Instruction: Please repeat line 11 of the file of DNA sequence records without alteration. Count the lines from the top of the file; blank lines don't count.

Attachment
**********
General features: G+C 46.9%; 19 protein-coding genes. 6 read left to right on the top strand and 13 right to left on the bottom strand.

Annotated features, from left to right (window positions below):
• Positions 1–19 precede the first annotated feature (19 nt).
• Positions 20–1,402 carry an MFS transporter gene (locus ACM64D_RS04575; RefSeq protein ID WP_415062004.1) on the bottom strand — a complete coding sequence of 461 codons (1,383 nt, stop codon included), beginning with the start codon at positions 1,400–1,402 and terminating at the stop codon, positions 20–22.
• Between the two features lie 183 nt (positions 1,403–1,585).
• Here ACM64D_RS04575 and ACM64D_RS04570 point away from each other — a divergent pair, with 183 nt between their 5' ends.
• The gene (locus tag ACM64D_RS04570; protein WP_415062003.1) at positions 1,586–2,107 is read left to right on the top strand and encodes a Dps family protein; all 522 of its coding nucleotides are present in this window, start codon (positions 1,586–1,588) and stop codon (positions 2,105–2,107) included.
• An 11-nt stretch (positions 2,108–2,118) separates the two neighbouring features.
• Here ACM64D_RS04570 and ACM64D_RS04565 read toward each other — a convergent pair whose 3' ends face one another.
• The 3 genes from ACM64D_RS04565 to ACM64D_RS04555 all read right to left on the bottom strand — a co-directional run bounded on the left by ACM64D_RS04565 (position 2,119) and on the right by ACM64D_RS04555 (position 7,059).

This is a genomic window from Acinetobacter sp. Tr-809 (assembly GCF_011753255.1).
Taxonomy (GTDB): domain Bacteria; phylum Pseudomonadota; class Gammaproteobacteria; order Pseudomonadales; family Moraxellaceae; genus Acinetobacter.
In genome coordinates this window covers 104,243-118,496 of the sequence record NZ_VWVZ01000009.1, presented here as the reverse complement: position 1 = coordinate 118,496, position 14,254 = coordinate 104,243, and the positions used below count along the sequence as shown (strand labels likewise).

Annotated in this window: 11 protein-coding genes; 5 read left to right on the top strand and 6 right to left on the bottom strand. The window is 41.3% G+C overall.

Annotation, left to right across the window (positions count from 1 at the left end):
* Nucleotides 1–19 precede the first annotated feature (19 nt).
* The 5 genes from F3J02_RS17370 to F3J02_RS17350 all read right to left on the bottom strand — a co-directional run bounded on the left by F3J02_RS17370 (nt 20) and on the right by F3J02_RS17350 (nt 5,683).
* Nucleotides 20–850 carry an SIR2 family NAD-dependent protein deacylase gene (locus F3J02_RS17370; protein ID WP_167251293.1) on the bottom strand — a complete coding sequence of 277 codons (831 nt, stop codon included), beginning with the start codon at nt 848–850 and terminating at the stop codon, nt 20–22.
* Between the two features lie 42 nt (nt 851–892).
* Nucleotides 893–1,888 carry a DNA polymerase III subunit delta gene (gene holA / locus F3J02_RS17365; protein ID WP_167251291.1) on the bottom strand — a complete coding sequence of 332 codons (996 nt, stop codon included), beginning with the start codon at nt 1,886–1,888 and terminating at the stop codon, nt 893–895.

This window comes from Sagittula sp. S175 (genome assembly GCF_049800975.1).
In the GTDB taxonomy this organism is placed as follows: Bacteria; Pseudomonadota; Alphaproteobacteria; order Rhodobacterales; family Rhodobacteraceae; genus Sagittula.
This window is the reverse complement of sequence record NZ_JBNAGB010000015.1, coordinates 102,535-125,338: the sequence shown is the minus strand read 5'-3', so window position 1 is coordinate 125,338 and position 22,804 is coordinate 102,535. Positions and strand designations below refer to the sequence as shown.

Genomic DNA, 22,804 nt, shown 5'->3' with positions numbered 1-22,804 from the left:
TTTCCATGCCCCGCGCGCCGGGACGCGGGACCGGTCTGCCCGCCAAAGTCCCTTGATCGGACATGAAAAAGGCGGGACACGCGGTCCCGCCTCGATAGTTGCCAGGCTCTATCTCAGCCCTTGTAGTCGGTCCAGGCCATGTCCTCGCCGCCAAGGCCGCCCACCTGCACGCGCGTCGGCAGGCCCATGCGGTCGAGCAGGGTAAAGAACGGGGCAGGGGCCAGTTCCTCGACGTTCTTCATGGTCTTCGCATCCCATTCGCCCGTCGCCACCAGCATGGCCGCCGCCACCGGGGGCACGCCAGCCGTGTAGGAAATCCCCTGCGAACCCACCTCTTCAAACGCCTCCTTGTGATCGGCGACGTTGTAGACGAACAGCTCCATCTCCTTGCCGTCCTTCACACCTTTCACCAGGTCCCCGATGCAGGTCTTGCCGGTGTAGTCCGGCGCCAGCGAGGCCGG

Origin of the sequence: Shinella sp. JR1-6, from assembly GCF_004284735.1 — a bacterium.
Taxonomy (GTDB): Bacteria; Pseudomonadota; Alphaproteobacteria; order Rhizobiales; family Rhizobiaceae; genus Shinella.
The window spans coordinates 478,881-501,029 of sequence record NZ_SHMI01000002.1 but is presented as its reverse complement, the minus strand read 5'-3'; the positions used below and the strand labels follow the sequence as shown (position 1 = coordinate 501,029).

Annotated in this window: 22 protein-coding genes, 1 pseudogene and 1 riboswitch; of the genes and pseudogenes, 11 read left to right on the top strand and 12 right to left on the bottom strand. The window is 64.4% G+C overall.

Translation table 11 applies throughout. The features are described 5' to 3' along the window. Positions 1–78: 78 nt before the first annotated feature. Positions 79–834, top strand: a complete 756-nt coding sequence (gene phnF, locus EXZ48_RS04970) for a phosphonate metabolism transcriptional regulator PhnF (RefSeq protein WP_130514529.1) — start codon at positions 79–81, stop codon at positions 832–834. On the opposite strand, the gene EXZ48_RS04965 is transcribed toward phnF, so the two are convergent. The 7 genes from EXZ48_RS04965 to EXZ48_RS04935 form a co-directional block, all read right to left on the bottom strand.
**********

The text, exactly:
This is a genomic window from Acinetobacter sp. Tr-809 (assembly GCF_011753255.1).